Just how quickly will the market for personal genome sequences grow? My back-of-the-napkin calculation pegs it at 50 million sequences obtained by 2015, give or take. While this is far from a scientifically derived calculation, my rationale is simply to assume that the trend line for the personal genome sequencing market might look a lot like the one experienced in the personal computer market.
Welcome to 1980
The personal computer industry grew from several thousand units sold in 1975 to 50 million units in 1995. If the personal genome sequencing market follows suit, we might say that 2007 for personal genome sequences was like 1979 for personal computers, and we’ve just turned the corner into 1980 where units sold remains sub 1 million, but growth is noticeable. If growth continues apace, we’ll hit 50 million sequences obtained somewhere around 2015-2020.
Deus ex machina
A difficulty with predicting the future is human agency, or choice. How quickly will people warm to the idea of surfing their personal genome sequence? Although we’re in the early days, personal genome sequencing evangelists are starting to appear in unexpected places. Enter Christopher Hitchens. In a recent interview about his newest book on the Hoover Institute’s show Uncommon Knowledge, he paused and said: “As it happens, I’ve had my DNA sequenced recently. You can get yours done too. And you should, by the way…”. Here is the clip (you can skip the 8 min point):
History, on repeat
How else might the personal genome sequencing market resemble the personal computing industry? For some ideas, witness this absolutely brilliant piece of video from Britain in 1969 — a year when computers were not yet “personal” computers, but they were clearly heading that direction:
The interviews with people on the street are amazing. When asked, “So what do you think of computers?”, responses range from the aloof “What are computers?” to the utopian “a revolution like we’ve never seen” to the dismissive “yeah, they’re great, but I don’t know what all the fuss is about” to the completely dystopian “the government will use them to control us”.
At the close of the video, renowned professor Donald Michie (University of Edinburgh) had this to say:
“[Computers are] bringing about the greatest revolution the human race has ever known…This revolution could lead to terrible consequences, or it could lead to the greatest advances ever for the human race. Which of these things are to happen, is up to us.”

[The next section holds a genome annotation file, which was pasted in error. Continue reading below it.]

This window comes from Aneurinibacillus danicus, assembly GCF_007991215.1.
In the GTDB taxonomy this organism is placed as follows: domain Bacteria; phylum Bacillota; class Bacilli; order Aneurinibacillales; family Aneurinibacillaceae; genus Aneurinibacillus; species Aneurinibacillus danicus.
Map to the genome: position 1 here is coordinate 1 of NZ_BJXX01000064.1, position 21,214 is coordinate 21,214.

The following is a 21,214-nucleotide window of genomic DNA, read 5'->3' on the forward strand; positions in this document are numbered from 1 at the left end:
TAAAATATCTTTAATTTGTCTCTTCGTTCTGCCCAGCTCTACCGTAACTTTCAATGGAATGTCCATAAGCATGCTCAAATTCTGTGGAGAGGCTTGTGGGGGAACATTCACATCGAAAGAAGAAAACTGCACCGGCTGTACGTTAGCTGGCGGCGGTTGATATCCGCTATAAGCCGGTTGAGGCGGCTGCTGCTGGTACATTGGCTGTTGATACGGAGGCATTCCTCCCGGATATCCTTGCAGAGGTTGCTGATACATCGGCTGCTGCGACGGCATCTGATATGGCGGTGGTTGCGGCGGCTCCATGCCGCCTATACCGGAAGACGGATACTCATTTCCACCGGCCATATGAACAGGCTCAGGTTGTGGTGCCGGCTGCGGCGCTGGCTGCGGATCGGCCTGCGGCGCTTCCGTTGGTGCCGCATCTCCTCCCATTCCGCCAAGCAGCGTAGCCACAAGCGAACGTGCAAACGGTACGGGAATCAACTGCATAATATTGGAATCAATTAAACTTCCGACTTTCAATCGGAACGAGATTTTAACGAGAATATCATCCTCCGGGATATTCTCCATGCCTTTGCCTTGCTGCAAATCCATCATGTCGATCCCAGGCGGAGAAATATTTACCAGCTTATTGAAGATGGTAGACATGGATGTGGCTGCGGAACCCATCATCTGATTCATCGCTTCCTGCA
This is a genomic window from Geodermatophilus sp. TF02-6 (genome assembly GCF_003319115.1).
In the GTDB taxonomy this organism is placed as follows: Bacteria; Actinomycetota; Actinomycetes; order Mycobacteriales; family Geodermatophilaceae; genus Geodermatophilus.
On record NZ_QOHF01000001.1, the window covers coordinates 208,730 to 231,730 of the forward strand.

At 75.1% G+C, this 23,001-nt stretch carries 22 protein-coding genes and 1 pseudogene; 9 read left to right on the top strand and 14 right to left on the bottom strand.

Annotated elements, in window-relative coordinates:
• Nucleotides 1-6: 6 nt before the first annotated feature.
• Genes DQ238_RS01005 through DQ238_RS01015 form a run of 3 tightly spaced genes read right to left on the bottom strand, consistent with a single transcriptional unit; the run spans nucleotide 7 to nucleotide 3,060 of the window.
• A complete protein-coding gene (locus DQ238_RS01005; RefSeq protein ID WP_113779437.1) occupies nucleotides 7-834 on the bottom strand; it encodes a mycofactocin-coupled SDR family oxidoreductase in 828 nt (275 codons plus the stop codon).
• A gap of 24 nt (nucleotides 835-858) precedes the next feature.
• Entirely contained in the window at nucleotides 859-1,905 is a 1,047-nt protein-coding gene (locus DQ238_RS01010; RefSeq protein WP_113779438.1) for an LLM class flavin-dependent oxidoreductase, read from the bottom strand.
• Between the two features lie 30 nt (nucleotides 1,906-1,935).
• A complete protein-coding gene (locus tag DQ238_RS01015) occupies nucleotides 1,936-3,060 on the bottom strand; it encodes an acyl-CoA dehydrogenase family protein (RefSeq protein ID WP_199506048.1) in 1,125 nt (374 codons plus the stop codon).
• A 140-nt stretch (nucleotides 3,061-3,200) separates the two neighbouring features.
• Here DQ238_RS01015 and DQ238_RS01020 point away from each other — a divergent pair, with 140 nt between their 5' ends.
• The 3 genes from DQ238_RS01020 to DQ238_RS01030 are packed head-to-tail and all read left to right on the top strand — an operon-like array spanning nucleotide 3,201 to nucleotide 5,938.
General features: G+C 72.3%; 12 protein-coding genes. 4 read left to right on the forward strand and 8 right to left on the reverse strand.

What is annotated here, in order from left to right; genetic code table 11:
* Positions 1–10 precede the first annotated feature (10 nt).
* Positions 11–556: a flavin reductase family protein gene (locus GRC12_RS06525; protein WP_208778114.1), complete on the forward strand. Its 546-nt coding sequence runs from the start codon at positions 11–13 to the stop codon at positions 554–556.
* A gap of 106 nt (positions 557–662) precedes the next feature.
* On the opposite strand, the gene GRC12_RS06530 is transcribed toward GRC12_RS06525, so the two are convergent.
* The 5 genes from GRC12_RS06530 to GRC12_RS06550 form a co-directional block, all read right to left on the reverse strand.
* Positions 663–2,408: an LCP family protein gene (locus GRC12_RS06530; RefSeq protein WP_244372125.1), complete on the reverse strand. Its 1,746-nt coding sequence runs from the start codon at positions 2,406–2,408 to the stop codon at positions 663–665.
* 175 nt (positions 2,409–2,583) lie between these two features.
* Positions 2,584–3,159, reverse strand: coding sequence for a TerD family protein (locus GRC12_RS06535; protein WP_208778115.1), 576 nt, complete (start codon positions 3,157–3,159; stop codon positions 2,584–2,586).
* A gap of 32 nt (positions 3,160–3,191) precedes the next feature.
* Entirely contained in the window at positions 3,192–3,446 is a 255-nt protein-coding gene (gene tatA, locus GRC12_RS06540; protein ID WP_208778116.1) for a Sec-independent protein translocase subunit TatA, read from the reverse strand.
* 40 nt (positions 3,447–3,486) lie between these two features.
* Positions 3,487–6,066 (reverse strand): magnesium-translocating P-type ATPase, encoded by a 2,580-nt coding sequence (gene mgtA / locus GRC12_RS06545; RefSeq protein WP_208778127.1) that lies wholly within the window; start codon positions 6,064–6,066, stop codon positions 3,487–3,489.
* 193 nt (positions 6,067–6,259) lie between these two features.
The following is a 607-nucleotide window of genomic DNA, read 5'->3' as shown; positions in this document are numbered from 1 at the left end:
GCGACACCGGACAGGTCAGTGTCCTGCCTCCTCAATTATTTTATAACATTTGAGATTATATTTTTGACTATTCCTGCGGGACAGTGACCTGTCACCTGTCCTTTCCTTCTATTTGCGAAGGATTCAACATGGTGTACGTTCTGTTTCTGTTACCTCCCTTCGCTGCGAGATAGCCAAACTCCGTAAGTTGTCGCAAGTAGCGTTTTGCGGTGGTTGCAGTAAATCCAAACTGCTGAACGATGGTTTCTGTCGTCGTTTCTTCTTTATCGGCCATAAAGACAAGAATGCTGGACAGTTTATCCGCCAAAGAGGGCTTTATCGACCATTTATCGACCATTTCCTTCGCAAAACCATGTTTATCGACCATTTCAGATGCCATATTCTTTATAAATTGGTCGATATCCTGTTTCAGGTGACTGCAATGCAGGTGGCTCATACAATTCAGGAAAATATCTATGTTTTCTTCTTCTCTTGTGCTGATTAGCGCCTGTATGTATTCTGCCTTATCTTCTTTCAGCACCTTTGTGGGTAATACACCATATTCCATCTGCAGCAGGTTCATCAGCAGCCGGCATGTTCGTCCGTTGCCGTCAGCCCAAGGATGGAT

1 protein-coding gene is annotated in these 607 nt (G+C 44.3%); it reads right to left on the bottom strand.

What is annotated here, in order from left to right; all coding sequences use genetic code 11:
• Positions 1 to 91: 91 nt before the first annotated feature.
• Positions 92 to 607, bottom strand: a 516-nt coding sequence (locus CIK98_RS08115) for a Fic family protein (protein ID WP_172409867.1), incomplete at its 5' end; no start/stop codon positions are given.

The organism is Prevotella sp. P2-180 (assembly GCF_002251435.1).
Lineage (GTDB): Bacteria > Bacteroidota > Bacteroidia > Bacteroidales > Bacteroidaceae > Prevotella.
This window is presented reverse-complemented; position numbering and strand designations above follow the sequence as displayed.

Attaching a number to a 10 year forecast is a fools game. The timescale may be off-base in either direction. The point of writing this post though is to help set expectations about a near-term future where many millions of people have obtained personal genome sequences (including partial sequences). This point still escapes many people who work in and around the genetics field.
Should there be a minimum age requirement for personal genome sequencing? If so, what age?
Or maybe that question is irrelevant — or only relevant for the next decade or two. Future generations might get sequenced at birth (or maybe even prior to birth via PGD). That might leave no individual choice about personal sequencing, in which case, maybe there will be regulations about the minimum age for disclosure of personal genomic data to individuals. 13? 18? 21? 30? What age?
Who knows how long it will take for personal genomes to become useful, but one thing is for certain, someday it will be said that it all started with the genomes of ten volunteers.
More notes on the meeting to follow soon…
Tired: Genetic Counseling
Wired: Genomic Counseling
Who came up with the phrase "genomic counseling"? The earliest data point I can find is from a June 2004 SACGHS Meeting, where Dr. Muin J. Khoury is quoted as saying:
"So how is NSGC [editor: The National Society of Genetic Counselors] going to or has begun to address this range of genomic information, from somatic cell to polymorphisms, and is there a role for something that we might call genomic counseling, and where does genomic counseling end and health education start, and the practice of medicine? So there is that tension between having more specialists versus integrating the genomics knowledge into the practice of daily medicine."